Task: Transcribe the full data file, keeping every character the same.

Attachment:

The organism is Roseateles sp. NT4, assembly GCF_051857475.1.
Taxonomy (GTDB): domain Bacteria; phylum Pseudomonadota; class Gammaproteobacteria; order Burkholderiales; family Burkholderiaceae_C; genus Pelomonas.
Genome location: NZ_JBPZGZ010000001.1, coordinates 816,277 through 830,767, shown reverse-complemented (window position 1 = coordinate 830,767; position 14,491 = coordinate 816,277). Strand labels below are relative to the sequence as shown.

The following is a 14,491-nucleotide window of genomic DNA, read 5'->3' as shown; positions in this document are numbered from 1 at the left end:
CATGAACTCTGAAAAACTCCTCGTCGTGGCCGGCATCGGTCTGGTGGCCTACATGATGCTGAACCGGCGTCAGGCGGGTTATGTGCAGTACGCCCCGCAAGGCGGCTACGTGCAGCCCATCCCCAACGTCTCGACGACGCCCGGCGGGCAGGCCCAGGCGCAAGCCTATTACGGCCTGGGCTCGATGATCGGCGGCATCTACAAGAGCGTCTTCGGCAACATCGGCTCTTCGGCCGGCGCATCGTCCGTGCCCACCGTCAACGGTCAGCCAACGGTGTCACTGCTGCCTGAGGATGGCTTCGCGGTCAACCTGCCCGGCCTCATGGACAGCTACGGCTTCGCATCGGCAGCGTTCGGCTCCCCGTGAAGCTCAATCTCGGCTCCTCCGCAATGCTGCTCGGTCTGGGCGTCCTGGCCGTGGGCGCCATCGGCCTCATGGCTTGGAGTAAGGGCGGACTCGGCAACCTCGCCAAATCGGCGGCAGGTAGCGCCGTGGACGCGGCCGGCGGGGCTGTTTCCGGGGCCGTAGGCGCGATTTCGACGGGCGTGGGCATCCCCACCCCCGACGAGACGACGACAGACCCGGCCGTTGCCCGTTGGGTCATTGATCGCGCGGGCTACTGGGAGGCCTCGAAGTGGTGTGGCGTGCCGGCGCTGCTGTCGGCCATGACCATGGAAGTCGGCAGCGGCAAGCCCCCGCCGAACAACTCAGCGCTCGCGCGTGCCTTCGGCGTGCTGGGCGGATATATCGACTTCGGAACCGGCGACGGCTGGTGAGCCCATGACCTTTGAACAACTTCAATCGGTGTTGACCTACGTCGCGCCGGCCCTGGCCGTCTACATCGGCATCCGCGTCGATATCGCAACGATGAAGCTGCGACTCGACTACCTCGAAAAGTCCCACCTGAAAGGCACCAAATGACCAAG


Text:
The organism is Roseateles sp. NT4, assembly GCF_051857475.1.
Taxonomy (GTDB): domain Bacteria; phylum Pseudomonadota; class Gammaproteobacteria; order Burkholderiales; family Burkholderiaceae_C; genus Pelomonas.
Genome location: NZ_JBPZGZ010000001.1, coordinates 816,277 through 830,767, shown reverse-complemented (window position 1 = coordinate 830,767; position 14,491 = coordinate 816,277). Strand labels below are relative to the sequence as shown.

The following is a 14,491-nucleotide window of genomic DNA, read 5'->3' as shown; positions in this document are numbered from 1 at the left end:
CATGAACTCTGAAAAACTCCTCGTCGTGGCCGGCATCGGTCTGGTGGCCTACATGATGCTGAACCGGCGTCAGGCGGGTTATGTGCAGTACGCCCCGCAAGGCGGCTACGTGCAGCCCATCCCCAACGTCTCGACGACGCCCGGCGGGCAGGCCCAGGCGCAAGCCTATTACGGCCTGGGCTCGATGATCGGCGGCATCTACAAGAGCGTCTTCGGCAACATCGGCTCTTCGGCCGGCGCATCGTCCGTGCCCACCGTCAACGGTCAGCCAACGGTGTCACTGCTGCCTGAGGATGGCTTCGCGGTCAACCTGCCCGGCCTCATGGACAGCTACGGCTTCGCATCGGCAGCGTTCGGCTCCCCGTGAAGCTCAATCTCGGCTCCTCCGCAATGCTGCTCGGTCTGGGCGTCCTGGCCGTGGGCGCCATCGGCCTCATGGCTTGGAGTAAGGGCGGACTCGGCAACCTCGCCAAATCGGCGGCAGGTAGCGCCGTGGACGCGGCCGGCGGGGCTGTTTCCGGGGCCGTAGGCGCGATTTCGACGGGCGTGGGCATCCCCACCCCCGACGAGACGACGACAGACCCGGCCGTTGCCCGTTGGGTCATTGATCGCGCGGGCTACTGGGAGGCCTCGAAGTGGTGTGGCGTGCCGGCGCTGCTGTCGGCCATGACCATGGAAGTCGGCAGCGGCAAGCCCCCGCCGAACAACTCAGCGCTCGCGCGTGCCTTCGGCGTGCTGGGCGGATATATCGACTTCGGAACCGGCGACGGCTGGTGAGCCCATGACCTTTGAACAACTTCAATCGGTGTTGACCTACGTCGCGCCGGCCCTGGCCGTCTACATCGGCATCCGCGTCGATATCGCAACGATGAAGCTGCGACTCGACTACCTCGAAAAGTCCCACCTGAAAGGCACCAAATGACCAAG